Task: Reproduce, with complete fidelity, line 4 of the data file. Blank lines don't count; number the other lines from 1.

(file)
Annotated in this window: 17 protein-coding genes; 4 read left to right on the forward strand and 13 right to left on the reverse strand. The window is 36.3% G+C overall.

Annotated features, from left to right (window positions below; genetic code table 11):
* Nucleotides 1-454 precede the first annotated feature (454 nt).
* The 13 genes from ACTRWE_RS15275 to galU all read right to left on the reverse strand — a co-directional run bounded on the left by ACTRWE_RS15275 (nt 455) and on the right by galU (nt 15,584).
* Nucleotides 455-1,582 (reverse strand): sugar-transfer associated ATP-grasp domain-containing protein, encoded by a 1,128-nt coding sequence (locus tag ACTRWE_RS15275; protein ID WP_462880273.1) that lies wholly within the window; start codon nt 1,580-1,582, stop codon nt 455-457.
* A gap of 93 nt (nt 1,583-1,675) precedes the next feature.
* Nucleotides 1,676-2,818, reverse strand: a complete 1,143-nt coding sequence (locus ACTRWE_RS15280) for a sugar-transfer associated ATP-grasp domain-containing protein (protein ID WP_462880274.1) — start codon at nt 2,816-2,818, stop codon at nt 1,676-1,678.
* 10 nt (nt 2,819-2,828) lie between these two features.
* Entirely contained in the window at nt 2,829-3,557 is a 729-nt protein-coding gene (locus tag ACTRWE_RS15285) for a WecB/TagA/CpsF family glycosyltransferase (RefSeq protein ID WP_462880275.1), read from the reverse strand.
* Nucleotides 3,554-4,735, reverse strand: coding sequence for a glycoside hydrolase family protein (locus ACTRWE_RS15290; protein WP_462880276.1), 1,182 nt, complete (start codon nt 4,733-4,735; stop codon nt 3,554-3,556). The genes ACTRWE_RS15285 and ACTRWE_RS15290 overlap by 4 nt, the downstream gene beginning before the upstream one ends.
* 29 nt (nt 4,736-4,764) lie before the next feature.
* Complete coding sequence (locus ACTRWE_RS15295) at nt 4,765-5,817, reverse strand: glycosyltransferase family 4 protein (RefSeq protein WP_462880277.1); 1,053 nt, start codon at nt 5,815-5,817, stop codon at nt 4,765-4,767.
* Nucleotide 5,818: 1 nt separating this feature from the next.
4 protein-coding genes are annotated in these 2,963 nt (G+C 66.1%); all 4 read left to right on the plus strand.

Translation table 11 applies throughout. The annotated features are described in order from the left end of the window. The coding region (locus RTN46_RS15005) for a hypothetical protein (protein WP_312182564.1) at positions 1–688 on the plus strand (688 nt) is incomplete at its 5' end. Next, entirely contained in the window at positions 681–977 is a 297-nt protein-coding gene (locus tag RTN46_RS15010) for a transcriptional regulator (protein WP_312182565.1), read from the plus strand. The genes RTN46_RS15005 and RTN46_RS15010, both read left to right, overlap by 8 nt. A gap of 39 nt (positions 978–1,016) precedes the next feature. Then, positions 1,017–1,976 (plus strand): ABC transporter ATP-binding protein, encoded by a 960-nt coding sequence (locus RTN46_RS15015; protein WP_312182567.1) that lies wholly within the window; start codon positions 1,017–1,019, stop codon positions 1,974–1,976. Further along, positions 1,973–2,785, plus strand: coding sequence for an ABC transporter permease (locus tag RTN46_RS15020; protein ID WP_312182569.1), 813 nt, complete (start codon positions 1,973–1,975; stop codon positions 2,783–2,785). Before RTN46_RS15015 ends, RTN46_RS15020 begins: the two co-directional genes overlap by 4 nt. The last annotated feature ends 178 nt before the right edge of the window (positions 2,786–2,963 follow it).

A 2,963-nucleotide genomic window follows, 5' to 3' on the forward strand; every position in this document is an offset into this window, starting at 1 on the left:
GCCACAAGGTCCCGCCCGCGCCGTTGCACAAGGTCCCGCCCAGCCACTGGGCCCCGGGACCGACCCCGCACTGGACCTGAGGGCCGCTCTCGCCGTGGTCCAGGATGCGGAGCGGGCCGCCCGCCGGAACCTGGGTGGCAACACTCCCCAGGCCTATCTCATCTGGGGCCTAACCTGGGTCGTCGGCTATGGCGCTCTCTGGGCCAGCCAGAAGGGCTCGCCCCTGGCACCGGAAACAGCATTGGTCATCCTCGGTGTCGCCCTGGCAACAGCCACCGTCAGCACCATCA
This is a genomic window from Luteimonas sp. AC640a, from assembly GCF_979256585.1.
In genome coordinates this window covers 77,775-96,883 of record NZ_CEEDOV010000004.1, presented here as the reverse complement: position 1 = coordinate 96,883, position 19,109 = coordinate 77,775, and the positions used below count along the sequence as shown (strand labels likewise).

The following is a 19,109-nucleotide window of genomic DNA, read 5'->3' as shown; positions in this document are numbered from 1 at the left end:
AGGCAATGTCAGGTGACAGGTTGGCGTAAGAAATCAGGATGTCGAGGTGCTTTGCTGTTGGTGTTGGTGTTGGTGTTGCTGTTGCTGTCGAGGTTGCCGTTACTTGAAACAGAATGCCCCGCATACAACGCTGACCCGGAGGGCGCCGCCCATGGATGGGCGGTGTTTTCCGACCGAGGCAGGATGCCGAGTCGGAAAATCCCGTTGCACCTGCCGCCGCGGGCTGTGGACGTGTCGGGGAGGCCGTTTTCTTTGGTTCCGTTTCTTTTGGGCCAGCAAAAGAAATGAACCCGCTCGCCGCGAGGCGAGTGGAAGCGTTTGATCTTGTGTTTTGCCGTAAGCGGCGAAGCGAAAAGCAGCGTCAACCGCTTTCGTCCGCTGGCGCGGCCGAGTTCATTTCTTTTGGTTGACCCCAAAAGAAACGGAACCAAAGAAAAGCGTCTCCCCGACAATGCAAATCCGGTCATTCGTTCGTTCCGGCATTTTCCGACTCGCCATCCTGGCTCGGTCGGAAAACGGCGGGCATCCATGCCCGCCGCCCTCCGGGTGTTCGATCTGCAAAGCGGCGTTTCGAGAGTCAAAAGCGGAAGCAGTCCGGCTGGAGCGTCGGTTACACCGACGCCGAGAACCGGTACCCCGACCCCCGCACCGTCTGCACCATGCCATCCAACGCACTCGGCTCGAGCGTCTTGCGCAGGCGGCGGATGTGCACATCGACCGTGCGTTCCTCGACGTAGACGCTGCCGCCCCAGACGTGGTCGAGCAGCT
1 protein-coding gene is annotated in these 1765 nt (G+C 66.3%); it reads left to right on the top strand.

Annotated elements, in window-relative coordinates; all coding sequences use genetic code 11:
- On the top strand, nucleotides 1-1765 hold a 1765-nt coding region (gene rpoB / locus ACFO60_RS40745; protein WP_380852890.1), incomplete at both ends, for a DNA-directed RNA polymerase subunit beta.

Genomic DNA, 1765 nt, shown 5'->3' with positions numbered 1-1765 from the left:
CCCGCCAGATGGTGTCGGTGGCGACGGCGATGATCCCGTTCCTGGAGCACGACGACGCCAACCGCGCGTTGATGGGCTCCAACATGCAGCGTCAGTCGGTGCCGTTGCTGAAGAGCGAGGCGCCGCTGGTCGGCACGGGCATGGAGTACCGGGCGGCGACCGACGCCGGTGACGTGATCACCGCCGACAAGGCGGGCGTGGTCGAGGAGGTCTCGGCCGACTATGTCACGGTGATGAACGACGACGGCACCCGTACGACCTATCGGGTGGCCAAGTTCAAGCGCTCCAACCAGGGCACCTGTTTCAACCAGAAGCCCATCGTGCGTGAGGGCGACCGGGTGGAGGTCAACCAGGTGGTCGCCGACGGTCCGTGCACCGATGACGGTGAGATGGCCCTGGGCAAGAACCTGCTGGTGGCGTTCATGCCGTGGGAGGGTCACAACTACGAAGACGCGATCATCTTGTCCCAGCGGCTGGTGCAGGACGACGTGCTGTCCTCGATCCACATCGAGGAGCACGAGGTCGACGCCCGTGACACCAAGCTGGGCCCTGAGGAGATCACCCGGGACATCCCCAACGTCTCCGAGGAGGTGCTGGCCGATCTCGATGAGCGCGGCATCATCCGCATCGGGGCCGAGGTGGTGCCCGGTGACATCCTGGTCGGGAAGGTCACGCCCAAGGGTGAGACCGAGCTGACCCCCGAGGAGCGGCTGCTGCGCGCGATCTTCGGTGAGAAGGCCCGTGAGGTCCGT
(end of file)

* The 13 genes from ACTRWE_RS15275 to galU all read right to left on the reverse strand — a co-directional run bounded on the left by ACTRWE_RS15275 (nt 455) and on the right by galU (nt 15,584).